Tattoo Artist’s Trial Win is a Loss for Bodily Autonomy, Free Speech

An Illinois federal jury awarded Catherine Alexander only $3,750 in damages for Take-Two Interactive and WWE's use of her tattoos to depict Randy Orton's likeness in video games, but the implications of the ruling go much further.

An Illinois federal jury awarded Catherine Alexander only $3,750 in damages for Take-Two Interactive and WWE’s use of tattoos she made for Randy Orton in their video games, but the implications of the ruling go much further.

At the conclusion of a five-day trial last week pitting tattoo artist Catherine Alexander against Take-Two Interactive and WWE, an eight-member jury on Friday found that defendants committed copyright infringement by incorporating Alexander’s tattoo art into a realistic depiction of wrestler Randy Orton for use in their “WWE 2K” series of video games.

What Happened

Despite a number of solid affirmative defenses—including implied license, de minimis use and waiver—the jury was only asked to determine whether defendants had proven that their conduct qualified as a fair use under the Copyright Act. Ironically, that’s the one defense that, per the Supreme Court’s recent pronouncement in Google v. Oracle, should have been decided by the trial judge.

The jury rejected the fair use defense and found that Alexander was entitled to $3,750 in actual damages. It also found that none of the profits defendants earned from the sale of their video games were attributable to the use of Alexander’s tattoos.

The jury’s verdict finding no fair use and awarding Catherine Alexander $3,750 in actual damages

From a purely economic standpoint, Alexander’s case was the litigation equivalent of a tattoo fail. That $3,750 works out to a measly $71 for each month the case has been pending. Because Alexander didn’t register copyrights in her tattoo designs until shortly before filing her complaint in 2018 (long after the claimed infringement first occurred), she’s not entitled to seek recovery of her attorneys’ fees under the Copyright Act.

What’s at Stake

If the massive drain on time, money, and judicial resources spent on achieving the result in Alexander weren’t bad enough, the potential implications of the case—and the district court’s decision to hand it to a jury in the first place—are much worse.

Simply put, the ruling calls into question the ability of tattoo owners to control the right to make or license realistic depictions of their own likenesses. Permission for these kinds of uses would instead need to be obtained from the tattoo artist, who could demand payment or deny permission altogether.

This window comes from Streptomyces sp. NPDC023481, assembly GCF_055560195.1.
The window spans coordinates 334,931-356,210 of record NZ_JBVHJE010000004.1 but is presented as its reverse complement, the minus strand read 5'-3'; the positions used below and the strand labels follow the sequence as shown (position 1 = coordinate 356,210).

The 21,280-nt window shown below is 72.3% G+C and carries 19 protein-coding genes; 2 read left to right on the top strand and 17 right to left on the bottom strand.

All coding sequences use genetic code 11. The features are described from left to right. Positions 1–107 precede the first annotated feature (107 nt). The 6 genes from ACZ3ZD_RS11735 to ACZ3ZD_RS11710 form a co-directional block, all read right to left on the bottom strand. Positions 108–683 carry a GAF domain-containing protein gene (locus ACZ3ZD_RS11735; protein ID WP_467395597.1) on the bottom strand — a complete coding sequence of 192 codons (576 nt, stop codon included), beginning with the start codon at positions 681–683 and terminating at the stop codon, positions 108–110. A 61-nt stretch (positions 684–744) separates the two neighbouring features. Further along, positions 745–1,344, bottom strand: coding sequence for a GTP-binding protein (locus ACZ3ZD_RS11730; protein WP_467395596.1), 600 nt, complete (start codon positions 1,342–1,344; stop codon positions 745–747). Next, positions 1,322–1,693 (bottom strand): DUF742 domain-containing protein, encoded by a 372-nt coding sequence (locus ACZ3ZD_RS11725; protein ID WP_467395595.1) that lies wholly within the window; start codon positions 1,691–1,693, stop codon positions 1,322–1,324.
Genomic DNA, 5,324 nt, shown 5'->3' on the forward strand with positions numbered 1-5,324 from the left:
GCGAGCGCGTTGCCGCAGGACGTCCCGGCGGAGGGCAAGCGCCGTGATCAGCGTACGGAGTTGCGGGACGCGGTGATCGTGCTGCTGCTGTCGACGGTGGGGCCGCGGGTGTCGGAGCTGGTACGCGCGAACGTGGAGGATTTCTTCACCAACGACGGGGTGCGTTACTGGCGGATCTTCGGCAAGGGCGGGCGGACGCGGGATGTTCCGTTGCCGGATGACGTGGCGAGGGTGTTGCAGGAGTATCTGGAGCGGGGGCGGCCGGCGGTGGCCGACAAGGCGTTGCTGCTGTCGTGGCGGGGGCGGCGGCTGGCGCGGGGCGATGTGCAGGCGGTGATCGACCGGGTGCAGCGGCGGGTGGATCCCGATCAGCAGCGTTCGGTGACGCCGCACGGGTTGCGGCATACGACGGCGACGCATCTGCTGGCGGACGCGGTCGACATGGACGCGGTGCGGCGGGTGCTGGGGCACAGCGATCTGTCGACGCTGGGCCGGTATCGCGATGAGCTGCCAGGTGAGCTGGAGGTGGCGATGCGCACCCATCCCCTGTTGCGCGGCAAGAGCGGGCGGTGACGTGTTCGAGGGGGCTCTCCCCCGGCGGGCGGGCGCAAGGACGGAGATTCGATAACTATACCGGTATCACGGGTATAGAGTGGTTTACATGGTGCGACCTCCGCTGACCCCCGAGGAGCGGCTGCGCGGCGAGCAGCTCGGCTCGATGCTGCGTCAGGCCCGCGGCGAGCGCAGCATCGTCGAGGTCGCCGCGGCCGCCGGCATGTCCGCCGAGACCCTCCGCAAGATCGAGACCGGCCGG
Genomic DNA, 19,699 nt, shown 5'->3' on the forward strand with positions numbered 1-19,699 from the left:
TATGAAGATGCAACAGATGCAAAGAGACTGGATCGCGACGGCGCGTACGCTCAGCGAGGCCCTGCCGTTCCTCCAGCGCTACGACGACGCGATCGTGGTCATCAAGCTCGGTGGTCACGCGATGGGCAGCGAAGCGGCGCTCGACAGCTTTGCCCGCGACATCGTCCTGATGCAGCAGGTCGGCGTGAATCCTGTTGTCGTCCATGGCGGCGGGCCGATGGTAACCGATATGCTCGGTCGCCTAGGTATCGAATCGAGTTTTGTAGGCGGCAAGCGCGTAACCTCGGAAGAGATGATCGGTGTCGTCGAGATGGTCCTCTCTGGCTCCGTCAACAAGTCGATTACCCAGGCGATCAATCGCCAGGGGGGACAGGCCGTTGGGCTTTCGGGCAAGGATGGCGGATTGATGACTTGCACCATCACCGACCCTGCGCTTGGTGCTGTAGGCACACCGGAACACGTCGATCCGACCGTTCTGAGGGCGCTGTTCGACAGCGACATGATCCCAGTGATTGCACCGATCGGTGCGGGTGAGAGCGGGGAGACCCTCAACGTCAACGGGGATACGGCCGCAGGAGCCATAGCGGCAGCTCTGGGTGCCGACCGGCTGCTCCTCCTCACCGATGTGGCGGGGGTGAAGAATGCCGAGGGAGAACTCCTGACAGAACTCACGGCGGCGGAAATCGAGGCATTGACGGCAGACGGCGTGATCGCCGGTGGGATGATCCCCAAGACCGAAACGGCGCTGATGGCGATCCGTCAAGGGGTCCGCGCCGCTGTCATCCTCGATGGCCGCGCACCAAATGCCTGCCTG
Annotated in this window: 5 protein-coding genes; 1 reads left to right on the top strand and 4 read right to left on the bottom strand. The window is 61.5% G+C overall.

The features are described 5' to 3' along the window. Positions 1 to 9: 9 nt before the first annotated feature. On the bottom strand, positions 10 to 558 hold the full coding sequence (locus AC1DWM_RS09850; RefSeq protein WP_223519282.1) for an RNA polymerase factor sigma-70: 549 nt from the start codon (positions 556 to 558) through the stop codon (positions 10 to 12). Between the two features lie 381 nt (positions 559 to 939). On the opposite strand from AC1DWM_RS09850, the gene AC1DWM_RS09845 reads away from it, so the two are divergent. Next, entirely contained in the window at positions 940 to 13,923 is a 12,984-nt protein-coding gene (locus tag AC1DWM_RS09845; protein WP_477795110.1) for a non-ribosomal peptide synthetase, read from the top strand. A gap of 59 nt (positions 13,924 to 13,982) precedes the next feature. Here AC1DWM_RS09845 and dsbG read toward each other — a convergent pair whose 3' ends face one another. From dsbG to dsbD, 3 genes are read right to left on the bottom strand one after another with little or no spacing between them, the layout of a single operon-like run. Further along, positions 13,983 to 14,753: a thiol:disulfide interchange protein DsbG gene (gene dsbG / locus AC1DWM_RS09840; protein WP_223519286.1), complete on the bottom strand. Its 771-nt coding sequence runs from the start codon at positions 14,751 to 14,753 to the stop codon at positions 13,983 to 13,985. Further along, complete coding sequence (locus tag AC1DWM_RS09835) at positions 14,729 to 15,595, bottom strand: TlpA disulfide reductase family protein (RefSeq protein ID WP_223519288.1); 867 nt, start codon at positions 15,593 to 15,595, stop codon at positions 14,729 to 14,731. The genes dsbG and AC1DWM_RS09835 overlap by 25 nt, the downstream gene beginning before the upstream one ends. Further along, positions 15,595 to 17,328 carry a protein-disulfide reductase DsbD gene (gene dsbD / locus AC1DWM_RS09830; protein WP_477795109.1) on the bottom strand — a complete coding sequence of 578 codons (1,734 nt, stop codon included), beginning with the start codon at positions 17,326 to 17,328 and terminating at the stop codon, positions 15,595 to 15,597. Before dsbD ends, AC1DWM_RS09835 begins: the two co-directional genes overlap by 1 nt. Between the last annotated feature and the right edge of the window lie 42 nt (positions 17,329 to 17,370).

At the same time, content creators may need to worry about making even incidental reproductions of a copyrighted tattoo design without permission, which could deter them from accurately depicting an individual’s identity in any number of expressive works protected by the First Amendment. If the mere reproduction, distribution or display of a tattooed individual’s likeness is infringing, subject only to a jury’s whims on fair use, it could cause major disruptions to tattoo industry norms and entertainment industry practices alike. More on all of this below. But first, here’s a quick recap of the trial verdict:

How We Got Here

As I wrote last week, the deck was stacked against the defendants before trial even started. In 2020, Southern District of Illinois judge Staci Yandle issued a key ruling when she denied defendants’ motion for summary judgment and granted Alexander’s motion for partial summary judgment.

The court could have found, based on the undisputed facts, that defendants’ use of the tattoos as part of a realistic depiction of Orton’s likeness was: (1) subject to an implied license based on the parties’ conduct and tattoo industry custom; (2) so trivial, fleeting or incidental as to be de minimis; or (3) a fair use, on the theory that the original purpose of the tattoos was body art, while defendants’ purpose was to accurately and realistically depict Orton’s likeness in their games. A ruling for defendants on any one of these theories would have ended the case. The district court in the very similar Solid Oak Sketches v. 2K Games found for the defendants on all three affirmative defenses. By contrast, Judge Yandle rejected all of them (without even mentioning Solid Oak Sketches in her summary judgment order).

In addition, in granting Alexander’s motion for partial summary judgment, the court found that Alexander held valid copyrights in the tattoo designs at issue and that defendants copied those works. In another order issued shortly before trial, the court ruled that defendants would be “liable for copyright infringement unless they can establish an affirmative defense to their usage.”

But then, the court began removing those defenses from the jury’s consideration. The first one to go was the de minimis defense, which the court rejected before trial. Next, following the conclusion of evidence, the court refused to give the jury any instruction on implied license—even though both parties requested one. The judge likewise refused to give defendants’ proposed jury instruction on waiver, even though plaintiff hadn’t objected to it.

The court refused to give a jury instruction on waiver, even though plaintiff’s counsel didn’t object.

This left only the fair use defense remaining for the jury. The court gave only a single, bare-bones instruction that essentially just parrots the statutory language from section 107 of the Copyright Act, making it less than helpful:

The jury instruction on fair use

Fair use is a mixed question of law and fact, which means that the jury is only supposed to resolve disputed factual issues underlying the defense, while the ultimate decision on fair use is supposed to be made by the court. Consistent with this law, the final pretrial order entered by the court on September 19 stated (correctly) that fair use was an issue of law for the judge to decide:

The final pretrial order stated that the court was to decide fair use.

So basically, the only defense that was presented to the jury should have been decided by the judge, and the defenses that should have been presented to the jury weren’t. This confluence of events may help explain why the jury came back with its verdict in favor of Alexander.

Where We’re Heading

In refusing to dismiss the Alexander case and instead handing it to a jury to decide, the court has effectively ruled that anyone with a tattoo is not in control of the uses to which his or her likeness is put. Under the decision, unless you expressly negotiate the terms of an assignment or license with your tattoo artist up front, there’s nothing to stop the artist from objecting later to a use she doesn’t approve.